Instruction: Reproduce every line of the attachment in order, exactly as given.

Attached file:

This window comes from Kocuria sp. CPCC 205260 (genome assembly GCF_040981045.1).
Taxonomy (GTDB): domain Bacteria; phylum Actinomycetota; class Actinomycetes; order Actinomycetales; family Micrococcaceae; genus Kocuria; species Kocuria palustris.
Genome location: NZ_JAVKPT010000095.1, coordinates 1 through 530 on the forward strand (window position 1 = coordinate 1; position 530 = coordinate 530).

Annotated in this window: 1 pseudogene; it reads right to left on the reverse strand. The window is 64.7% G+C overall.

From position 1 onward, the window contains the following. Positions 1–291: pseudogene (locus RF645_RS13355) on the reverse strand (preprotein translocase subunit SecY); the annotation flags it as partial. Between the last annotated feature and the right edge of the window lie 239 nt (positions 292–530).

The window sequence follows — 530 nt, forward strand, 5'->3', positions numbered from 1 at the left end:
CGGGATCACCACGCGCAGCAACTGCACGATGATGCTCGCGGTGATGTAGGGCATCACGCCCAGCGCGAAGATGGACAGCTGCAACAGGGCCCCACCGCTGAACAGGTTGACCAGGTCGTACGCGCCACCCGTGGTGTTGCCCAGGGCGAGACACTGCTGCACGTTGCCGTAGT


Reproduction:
This window comes from Kocuria sp. CPCC 205260 (genome assembly GCF_040981045.1).
Taxonomy (GTDB): domain Bacteria; phylum Actinomycetota; class Actinomycetes; order Actinomycetales; family Micrococcaceae; genus Kocuria; species Kocuria palustris.
Genome location: NZ_JAVKPT010000095.1, coordinates 1 through 530 on the forward strand (window position 1 = coordinate 1; position 530 = coordinate 530).

Annotated in this window: 1 pseudogene; it reads right to left on the reverse strand. The window is 64.7% G+C overall.

From position 1 onward, the window contains the following. Positions 1–291: pseudogene (locus RF645_RS13355) on the reverse strand (preprotein translocase subunit SecY); the annotation flags it as partial. Between the last annotated feature and the right edge of the window lie 239 nt (positions 292–530).

The window sequence follows — 530 nt, forward strand, 5'->3', positions numbered from 1 at the left end:
CGGGATCACCACGCGCAGCAACTGCACGATGATGCTCGCGGTGATGTAGGGCATCACGCCCAGCGCGAAGATGGACAGCTGCAACAGGGCCCCACCGCTGAACAGGTTGACCAGGTCGTACGCGCCACCCGTGGTGTTGCCCAGGGCGAGACACTGCTGCACGTTGCCGTAGT